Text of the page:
For principals in the French-language system, the responsibility for promoting home and community partnerships has an added dimension. While respecting the cultural diversity of students and the first language of the home, they need to participate in ensuring the continued vitality of Franco-Ontarian culture. This means that they have an obligation to encourage families both to use French in the home as much as possible and to actively seek out French-language experiences for their children. Principals must also plan stimulating cultural activities throughout the school to reach and connect with children of all grades, giving life to the language and enabling children to live as francophones. Modes for cultural enrichment might include school newspapers, radio, sports, arts events, and after-school programs.

Providing Interventions and Supports

Schools that are effective in teaching early literacy recognize the need for short-term, research-based interventions that address the specific needs or gaps of "at-risk" learners. The role of the principal in providing interventions and supports is to:

  • ensure that interventions are based on student needs, aligned with the classroom reading instructional practices, and delivered by a trained literacy expert;
  • monitor the assessment strategies used to determine the students' level of achievement;
  • organize timetables so that remedial help is given at appropriate times and in appropriate settings during the school day;
  • monitor the progress of children in special programs who are at risk of not learning to read;
  • monitor the development and implementation of Individual Education Plans (IEPs) related to reading instruction.

Role of the Lead Literacy Teacher

Every school in Ontario with a primary division should have a lead literacy teacher who has extensive expertise in reading instruction and staff development. The lead literacy teacher's main goal is to improve reading achievement by working collaboratively with teachers to deepen their understanding of the reading process and extend their repertoire of instructional strategies. Lead teachers support principals in ensuring effective reading instruction throughout the school.

To be effective, lead literacy teachers should have a thorough conceptual understanding about the reading and writing process, about how children and adults learn, and about how to create opportunities for them to learn effectively. Lead literacy teachers must have a clear and well-articulated vision of what is possible in student achievement in reading.

If lead teachers are to fulfil their unique and pivotal role, their classroom responsibilities must take into account the time needed within the school day to model lessons and collaborate with and mentor other staff.

Effective lead literacy teachers have the following knowledge and skills:

  • extensive knowledge of effective reading practice
  • the ability to evaluate and interpret current research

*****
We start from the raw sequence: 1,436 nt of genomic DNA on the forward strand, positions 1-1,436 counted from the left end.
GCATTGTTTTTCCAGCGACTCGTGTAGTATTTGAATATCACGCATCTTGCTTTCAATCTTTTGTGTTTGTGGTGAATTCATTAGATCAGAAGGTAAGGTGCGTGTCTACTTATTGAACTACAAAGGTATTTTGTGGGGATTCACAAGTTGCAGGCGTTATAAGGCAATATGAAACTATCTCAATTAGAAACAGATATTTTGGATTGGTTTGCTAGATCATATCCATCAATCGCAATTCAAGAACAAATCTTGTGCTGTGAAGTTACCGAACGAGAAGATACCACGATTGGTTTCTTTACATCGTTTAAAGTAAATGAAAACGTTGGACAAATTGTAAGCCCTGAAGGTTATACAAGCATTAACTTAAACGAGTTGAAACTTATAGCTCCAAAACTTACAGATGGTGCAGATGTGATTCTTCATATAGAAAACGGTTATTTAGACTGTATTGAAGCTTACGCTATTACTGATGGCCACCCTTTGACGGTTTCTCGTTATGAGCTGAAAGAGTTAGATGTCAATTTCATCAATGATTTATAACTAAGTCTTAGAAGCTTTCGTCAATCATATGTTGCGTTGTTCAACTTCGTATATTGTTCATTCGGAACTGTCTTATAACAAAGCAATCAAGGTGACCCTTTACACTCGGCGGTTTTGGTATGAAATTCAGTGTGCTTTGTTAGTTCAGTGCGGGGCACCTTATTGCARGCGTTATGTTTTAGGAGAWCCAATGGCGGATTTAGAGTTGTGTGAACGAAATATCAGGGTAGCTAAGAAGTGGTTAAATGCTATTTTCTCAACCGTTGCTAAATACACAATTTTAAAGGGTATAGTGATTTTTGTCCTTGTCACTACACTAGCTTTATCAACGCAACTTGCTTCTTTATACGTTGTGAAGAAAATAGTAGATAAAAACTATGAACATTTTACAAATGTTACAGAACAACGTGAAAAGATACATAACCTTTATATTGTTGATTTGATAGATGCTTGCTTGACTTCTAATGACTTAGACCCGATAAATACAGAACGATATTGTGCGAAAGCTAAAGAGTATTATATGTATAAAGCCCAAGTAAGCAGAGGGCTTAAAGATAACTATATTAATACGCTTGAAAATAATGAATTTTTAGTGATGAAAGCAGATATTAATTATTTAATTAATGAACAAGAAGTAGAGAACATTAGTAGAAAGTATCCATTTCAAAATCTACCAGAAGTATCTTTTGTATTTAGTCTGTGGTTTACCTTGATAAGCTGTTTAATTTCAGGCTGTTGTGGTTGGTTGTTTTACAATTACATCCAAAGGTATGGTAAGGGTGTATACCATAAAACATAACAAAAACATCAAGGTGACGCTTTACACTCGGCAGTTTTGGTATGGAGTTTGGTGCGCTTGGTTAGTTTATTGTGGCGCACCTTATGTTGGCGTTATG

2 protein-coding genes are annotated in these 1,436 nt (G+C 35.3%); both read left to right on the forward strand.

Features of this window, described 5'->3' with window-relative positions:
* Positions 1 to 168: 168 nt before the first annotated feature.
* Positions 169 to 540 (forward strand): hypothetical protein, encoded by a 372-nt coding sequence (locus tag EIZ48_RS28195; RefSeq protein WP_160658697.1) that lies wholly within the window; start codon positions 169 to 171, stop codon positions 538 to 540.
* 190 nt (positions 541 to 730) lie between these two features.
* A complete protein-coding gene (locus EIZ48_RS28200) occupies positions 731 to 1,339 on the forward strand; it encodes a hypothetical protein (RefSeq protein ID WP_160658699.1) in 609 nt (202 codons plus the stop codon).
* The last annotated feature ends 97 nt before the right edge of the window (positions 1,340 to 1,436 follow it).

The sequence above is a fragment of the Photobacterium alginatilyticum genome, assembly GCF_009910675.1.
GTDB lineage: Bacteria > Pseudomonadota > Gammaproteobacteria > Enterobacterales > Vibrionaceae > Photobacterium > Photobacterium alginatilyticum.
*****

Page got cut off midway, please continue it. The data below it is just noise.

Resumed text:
• in-depth knowledge of how children learn to read and write
  • expertise in assessment as it relates to the reading process
  • commitment to student improvement
  • successful experience in primary teaching
  • demonstrated knowledge of the principles of adult learning
  • strong commitment to teamwork
  • strong interpersonal skills

The main responsibilities for lead literacy teachers include:

Observing, Coaching, and Mentoring

Lead teachers help their team members to refine their instructional strategies by observing, coaching, and mentoring them in the classroom. The role of the lead teacher is to:

  • model effective instructional strategies;
  • work with the principal and teachers to schedule the literacy block;
  • help teachers to reflect on their practice;
  • help teachers to establish routines that allow for effective literacy instruction;
  • model how to use professional resources to improve instructional strategies;
  • help teachers to make meaningful connections between reading theory and classroom practice;
  • work with new teachers and their mentors to establish a classroom reading program.

Promoting Learning Teams

The lead literacy teacher supports the primary division learning team in its ongoing development. The role of the lead teacher in professional development is to:

  • consult with teachers on topics for ongoing learning;
  • lead professional training sessions in areas determined by the priorities and goals in the school literacy plan;
  • lead discussions among teachers on current reading practices and current reading research;
  • provide opportunities for teachers to share their own effective practices with each other;
  • work collaboratively with principals and other lead teachers in the board to develop and share effective practices;
  • engage in ongoing professional learning and self-reflection;
  • support the principal in scheduling regular in-school literacy meetings.

Managing Resources

Books, tapes, and other learning materials are essential resources for early reading instruction. Time and attention need to be given to selecting, maintaining, and distributing these resources. The role of the lead teacher is to:

  • share appropriate professional resources with teachers;
  • establish a framework or process for tracking early literacy resources in the school;
  • instruct teachers on how to use levelled materials;
  • work with classroom teachers and the teacher-librarian to establish resource priorities.

Analyzing and Interpreting Student Achievement Data

The ability to assess literacy is the foundation for systematically improving student achievement in reading. To help their teams develop this ability, lead teachers:

  • model how to use assessment tools effectively;
  • support teachers in assessing student reading achievement at specific points during the school year;
  • model how to use student achievement data to plan for instruction;